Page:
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Owens Corning v. National Union Fire Insurance Co.

United States Court of Appeals for the Sixth Circuit
257 F.3d 484 (2001)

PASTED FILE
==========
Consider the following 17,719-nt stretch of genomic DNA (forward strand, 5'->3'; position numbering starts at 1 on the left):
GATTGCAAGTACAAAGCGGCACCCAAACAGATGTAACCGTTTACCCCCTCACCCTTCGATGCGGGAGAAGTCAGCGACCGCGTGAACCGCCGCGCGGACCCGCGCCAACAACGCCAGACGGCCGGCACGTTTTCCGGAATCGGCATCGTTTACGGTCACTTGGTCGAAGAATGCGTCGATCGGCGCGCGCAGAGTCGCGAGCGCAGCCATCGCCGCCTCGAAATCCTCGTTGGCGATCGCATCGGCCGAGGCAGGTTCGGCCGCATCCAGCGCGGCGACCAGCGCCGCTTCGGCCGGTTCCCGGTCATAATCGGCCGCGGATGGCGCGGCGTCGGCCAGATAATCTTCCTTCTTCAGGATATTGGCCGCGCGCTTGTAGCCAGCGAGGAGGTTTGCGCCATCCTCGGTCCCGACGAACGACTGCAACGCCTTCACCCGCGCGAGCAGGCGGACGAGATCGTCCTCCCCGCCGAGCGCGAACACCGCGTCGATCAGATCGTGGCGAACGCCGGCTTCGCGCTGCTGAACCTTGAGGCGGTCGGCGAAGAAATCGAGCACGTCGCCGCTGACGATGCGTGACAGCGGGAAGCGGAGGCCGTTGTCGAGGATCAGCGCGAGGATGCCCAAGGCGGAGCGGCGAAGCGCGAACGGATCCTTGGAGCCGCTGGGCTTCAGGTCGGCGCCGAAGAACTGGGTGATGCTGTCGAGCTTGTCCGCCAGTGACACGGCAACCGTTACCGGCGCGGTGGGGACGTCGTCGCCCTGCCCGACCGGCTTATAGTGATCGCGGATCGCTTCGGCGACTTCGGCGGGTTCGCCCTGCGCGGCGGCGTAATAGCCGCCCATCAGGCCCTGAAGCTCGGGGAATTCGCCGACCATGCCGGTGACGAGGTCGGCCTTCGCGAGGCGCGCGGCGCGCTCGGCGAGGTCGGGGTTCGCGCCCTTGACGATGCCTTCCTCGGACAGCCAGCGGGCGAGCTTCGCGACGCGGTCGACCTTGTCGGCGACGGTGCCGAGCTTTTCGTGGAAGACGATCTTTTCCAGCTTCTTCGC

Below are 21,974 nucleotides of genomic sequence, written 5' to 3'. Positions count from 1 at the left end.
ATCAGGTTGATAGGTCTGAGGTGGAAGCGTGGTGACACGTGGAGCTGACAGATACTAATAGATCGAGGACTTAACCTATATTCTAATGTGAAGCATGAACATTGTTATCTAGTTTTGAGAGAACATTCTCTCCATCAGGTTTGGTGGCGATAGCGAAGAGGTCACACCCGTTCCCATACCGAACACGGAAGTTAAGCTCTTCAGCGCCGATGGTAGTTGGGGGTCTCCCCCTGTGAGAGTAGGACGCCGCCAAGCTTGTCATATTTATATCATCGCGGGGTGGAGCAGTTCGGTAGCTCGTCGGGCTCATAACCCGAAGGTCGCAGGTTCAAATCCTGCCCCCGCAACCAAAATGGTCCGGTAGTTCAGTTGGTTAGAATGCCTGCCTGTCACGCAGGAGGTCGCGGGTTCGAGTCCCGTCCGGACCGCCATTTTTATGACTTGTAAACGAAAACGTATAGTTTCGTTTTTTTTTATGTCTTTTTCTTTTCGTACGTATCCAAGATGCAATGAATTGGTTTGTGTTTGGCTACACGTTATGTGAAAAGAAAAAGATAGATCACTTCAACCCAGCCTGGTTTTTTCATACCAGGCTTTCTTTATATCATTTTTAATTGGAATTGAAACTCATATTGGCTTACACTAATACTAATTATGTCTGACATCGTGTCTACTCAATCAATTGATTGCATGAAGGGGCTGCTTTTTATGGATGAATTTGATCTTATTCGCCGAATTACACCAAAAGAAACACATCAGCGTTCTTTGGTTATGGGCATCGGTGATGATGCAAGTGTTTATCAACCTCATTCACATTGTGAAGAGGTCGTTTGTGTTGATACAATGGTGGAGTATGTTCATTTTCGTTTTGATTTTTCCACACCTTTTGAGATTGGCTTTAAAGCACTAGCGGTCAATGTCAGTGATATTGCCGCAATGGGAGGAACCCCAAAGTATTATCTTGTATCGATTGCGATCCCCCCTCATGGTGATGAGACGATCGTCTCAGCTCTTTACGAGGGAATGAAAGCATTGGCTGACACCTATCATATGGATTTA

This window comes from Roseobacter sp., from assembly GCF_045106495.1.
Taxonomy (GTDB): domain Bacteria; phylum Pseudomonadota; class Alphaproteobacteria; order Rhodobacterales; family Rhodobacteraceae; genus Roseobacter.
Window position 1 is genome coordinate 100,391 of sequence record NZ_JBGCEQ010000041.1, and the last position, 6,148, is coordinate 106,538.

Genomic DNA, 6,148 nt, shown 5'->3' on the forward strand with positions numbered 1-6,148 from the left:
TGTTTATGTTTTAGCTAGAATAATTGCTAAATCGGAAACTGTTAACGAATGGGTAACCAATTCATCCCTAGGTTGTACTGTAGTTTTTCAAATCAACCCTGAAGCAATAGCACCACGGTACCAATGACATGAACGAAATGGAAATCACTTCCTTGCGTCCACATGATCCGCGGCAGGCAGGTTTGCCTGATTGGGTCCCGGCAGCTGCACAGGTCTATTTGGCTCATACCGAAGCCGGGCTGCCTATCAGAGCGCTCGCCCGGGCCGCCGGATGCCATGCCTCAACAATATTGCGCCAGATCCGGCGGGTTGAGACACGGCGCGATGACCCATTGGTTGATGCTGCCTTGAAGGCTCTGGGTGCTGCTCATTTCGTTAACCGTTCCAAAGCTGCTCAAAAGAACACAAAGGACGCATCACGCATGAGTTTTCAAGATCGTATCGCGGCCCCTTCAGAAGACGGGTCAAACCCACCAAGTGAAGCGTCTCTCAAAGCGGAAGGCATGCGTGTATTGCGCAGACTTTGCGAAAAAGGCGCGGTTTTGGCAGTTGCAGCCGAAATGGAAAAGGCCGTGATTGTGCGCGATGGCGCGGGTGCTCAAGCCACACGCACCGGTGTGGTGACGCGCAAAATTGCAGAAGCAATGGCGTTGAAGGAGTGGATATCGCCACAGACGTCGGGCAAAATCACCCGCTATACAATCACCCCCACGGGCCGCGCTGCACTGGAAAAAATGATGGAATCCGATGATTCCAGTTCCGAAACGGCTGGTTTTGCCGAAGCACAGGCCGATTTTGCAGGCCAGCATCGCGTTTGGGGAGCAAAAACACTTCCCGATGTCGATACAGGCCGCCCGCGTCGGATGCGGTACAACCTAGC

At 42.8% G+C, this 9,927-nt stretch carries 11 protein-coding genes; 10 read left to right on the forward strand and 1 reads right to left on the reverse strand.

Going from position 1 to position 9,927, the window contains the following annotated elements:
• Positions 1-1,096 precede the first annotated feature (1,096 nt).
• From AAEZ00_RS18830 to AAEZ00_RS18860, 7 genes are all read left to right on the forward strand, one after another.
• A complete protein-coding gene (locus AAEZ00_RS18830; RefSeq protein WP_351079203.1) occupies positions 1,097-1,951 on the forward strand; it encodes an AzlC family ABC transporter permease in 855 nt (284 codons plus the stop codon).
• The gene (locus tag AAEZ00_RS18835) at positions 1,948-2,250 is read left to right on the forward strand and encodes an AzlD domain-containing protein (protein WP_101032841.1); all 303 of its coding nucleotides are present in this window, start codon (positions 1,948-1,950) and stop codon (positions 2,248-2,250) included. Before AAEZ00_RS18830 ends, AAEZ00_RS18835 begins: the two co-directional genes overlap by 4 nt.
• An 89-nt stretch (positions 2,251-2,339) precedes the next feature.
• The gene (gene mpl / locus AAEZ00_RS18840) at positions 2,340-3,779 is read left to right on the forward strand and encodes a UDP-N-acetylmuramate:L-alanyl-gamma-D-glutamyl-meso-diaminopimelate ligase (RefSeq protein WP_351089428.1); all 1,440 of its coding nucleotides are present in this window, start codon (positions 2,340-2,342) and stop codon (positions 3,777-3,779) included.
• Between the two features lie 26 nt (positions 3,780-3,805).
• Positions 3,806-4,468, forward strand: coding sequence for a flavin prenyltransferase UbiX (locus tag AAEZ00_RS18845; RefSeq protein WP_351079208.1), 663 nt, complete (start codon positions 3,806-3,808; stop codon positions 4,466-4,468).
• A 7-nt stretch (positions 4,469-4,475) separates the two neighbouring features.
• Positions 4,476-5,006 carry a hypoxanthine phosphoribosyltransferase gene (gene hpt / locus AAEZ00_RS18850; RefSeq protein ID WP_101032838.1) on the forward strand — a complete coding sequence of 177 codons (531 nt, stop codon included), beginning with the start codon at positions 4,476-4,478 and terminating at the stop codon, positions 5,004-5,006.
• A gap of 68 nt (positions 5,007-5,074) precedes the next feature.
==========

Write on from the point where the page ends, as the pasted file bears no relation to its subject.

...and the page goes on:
Owens Corning (plaintiff), a Delaware corporation, took out a directors and officers insurance policy with National Union Insurance (National Union) (defendant). Under the policy, National Union agreed to reimburse Owens Corning for any indemnification it paid to its directors and officers arising from claims against the directors and officer for wrongful acts, to the extent that the indemnification was made in accordance with the law. Owens Corning’s bylaws permitted the corporation to indemnify its officers and directors to the maximum extent allowed by law. In 1991, a group of shareholders filed a class action lawsuit against Owens Corning and six of its officers and directors, alleging that they had misrepresented the company’s financial state. In 1995, Owens Corning settled the lawsuit for roughly $10 million, and reimbursed the officers and directors for their defense costs. Owens Corning then sought reimbursement from National Union for the indemnification. National Union refused to pay. Owens Corning sued National Union, seeking a declaratory judgment that National Union owed Owens Corning under the insurance contract. The trial court found in favor of Owens Corning. It held that the indemnification was mandatory under Delaware General Corporation Law (DGCL) § 145(c), therefore triggering National Union’s obligation to reimburse. National Union appealed, arguing that the indemnification was unlawful.

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